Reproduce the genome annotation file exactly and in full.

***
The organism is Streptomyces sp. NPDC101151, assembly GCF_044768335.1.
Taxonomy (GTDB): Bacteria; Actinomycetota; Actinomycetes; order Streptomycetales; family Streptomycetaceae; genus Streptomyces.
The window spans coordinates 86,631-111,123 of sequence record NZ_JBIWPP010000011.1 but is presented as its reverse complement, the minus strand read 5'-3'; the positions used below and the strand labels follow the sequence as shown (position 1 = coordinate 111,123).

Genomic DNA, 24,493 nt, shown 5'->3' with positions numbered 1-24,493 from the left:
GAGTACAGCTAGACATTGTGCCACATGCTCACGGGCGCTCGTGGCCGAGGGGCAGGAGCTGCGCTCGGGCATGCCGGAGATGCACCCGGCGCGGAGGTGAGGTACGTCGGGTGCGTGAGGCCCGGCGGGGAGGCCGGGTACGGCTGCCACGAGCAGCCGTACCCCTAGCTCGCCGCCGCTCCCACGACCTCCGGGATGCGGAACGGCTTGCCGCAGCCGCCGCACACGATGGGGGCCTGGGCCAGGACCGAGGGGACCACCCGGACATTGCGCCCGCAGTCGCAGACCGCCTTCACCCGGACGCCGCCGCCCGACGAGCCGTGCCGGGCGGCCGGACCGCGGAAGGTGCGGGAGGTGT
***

The organism is Streptomyces sp. NPDC101151, assembly GCF_044768335.1.
Taxonomy (GTDB): Bacteria; Actinomycetota; Actinomycetes; order Streptomycetales; family Streptomycetaceae; genus Streptomyces.
The window spans coordinates 86,631-111,123 of sequence record NZ_JBIWPP010000011.1 but is presented as its reverse complement, the minus strand read 5'-3'; the positions used below and the strand labels follow the sequence as shown (position 1 = coordinate 111,123).

Genomic DNA, 24,493 nt, shown 5'->3' with positions numbered 1-24,493 from the left:
GAGTACAGCTAGACATTGTGCCACATGCTCACGGGCGCTCGTGGCCGAGGGGCAGGAGCTGCGCTCGGGCATGCCGGAGATGCACCCGGCGCGGAGGTGAGGTACGTCGGGTGCGTGAGGCCCGGCGGGGAGGCCGGGTACGGCTGCCACGAGCAGCCGTACCCCTAGCTCGCCGCCGCTCCCACGACCTCCGGGATGCGGAACGGCTTGCCGCAGCCGCCGCACACGATGGGGGCCTGGGCCAGGACCGAGGGGACCACCCGGACATTGCGCCCGCAGTCGCAGACCGCCTTCACCCGGACGCCGCCGCCCGACGAGCCGTGCCGGGCGGCCGGACCGCGGAAGGTGCGGGAGGTGT